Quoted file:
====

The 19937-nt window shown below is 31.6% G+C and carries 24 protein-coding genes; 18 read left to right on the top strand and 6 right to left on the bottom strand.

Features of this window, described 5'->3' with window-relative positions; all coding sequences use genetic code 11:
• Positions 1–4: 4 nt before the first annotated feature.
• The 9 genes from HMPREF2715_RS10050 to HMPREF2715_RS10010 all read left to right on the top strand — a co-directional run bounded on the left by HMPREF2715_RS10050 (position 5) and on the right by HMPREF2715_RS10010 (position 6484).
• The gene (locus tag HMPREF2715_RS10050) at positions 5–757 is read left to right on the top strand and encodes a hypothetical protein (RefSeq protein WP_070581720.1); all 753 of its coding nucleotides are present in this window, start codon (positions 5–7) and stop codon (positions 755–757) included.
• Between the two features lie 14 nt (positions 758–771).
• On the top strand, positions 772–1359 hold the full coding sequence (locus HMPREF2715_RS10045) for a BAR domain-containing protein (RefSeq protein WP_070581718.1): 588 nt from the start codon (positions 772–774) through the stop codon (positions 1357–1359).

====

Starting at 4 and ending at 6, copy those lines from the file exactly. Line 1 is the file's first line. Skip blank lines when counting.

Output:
• The 9 genes from HMPREF2715_RS10050 to HMPREF2715_RS10010 all read left to right on the top strand — a co-directional run bounded on the left by HMPREF2715_RS10050 (position 5) and on the right by HMPREF2715_RS10010 (position 6484).
• The gene (locus tag HMPREF2715_RS10050) at positions 5–757 is read left to right on the top strand and encodes a hypothetical protein (RefSeq protein WP_070581720.1); all 753 of its coding nucleotides are present in this window, start codon (positions 5–7) and stop codon (positions 755–757) included.
• Between the two features lie 14 nt (positions 758–771).